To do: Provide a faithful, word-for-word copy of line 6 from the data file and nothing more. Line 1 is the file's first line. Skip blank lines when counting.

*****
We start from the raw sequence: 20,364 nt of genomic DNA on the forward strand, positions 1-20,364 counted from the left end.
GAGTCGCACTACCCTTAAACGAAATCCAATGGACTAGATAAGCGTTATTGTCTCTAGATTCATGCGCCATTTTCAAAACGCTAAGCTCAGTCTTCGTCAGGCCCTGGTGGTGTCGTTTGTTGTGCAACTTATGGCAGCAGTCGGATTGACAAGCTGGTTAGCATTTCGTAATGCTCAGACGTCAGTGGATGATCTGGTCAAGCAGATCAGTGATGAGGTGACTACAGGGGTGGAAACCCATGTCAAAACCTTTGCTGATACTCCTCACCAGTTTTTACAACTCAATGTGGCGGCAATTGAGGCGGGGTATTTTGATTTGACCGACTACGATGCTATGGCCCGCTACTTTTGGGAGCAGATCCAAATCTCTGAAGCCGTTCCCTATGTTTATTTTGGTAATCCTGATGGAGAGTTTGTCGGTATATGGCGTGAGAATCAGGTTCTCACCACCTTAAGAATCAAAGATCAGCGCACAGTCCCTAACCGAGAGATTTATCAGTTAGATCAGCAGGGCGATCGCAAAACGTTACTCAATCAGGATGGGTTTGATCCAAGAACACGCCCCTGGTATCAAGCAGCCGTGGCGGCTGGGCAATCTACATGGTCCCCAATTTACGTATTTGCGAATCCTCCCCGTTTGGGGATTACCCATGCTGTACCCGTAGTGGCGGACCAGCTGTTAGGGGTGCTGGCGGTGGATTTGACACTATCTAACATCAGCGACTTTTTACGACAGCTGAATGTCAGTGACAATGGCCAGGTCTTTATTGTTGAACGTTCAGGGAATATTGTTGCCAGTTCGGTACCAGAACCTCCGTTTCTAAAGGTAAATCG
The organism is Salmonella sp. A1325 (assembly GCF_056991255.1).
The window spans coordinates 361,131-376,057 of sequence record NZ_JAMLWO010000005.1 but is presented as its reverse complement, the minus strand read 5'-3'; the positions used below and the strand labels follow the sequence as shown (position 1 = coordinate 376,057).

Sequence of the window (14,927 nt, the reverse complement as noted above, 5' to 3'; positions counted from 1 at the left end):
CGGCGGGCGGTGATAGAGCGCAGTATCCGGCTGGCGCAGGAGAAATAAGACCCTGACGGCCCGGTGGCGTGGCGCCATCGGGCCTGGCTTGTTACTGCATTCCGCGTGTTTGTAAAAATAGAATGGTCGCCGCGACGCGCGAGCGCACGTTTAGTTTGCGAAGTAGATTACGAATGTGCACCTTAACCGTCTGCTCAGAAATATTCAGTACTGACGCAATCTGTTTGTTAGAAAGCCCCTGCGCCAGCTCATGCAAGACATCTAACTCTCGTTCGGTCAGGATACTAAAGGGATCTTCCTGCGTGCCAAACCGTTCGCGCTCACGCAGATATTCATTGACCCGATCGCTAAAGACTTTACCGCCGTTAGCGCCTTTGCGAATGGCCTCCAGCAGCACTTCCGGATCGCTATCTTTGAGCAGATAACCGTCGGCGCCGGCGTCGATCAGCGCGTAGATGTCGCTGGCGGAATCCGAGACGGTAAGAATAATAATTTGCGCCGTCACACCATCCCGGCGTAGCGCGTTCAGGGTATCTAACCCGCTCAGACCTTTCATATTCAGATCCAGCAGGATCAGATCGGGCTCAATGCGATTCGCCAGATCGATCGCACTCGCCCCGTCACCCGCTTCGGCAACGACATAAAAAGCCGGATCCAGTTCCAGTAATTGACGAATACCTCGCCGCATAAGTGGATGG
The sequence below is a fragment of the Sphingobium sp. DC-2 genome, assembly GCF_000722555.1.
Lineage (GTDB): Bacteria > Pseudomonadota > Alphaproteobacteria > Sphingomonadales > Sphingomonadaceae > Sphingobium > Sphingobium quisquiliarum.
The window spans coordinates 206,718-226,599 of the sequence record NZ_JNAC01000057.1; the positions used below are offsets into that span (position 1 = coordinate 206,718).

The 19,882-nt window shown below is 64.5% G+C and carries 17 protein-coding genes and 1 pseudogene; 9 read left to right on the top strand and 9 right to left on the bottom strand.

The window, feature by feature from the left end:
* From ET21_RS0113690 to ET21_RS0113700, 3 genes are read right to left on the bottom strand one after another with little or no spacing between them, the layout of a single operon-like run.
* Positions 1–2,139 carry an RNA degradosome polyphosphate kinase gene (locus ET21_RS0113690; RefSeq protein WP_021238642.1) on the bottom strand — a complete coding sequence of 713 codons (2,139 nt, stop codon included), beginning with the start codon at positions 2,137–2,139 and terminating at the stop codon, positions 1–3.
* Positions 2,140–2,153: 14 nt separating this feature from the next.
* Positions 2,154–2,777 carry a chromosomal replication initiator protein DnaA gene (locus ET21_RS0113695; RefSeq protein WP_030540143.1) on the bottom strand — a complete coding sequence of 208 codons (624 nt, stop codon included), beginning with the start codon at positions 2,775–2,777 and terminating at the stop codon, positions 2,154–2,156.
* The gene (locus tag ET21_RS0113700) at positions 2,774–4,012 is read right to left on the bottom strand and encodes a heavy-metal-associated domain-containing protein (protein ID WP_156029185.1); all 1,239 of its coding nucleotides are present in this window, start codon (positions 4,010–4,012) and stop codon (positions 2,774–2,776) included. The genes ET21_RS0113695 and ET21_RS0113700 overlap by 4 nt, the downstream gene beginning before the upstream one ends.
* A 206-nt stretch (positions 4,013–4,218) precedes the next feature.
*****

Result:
CGGCGGGCGGTGATAGAGCGCAGTATCCGGCTGGCGCAGGAGAAATAAGACCCTGACGGCCCGGTGGCGTGGCGCCATCGGGCCTGGCTTGTTACTGCATTCCGCGTGTTTGTAAAAATAGAATGGTCGCCGCGACGCGCGAGCGCACGTTTAGTTTGCGAAGTAGATTACGAATGTGCACCTTAACCGTCTGCTCAGAAATATTCAGTACTGACGCAATCTGTTTGTTAGAAAGCCCCTGCGCCAGCTCATGCAAGACATCTAACTCTCGTTCGGTCAGGATACTAAAGGGATCTTCCTGCGTGCCAAACCGTTCGCGCTCACGCAGATATTCATTGACCCGATCGCTAAAGACTTTACCGCCGTTAGCGCCTTTGCGAATGGCCTCCAGCAGCACTTCCGGATCGCTATCTTTGAGCAGATAACCGTCGGCGCCGGCGTCGATCAGCGCGTAGATGTCGCTGGCGGAATCCGAGACGGTAAGAATAATAATTTGCGCCGTCACACCATCCCGGCGTAGCGCGTTCAGGGTATCTAACCCGCTCAGACCTTTCATATTCAGATCCAGCAGGATCAGATCGGGCTCAATGCGATTCGCCAGATCGATCGCACTCGCCCCGTCACCCGCTTCGGCAACGACATAAAAAGCCGGATCCAGTTCCAGTAATTGACGAATACCTCGCCGCATAAGTGGATGG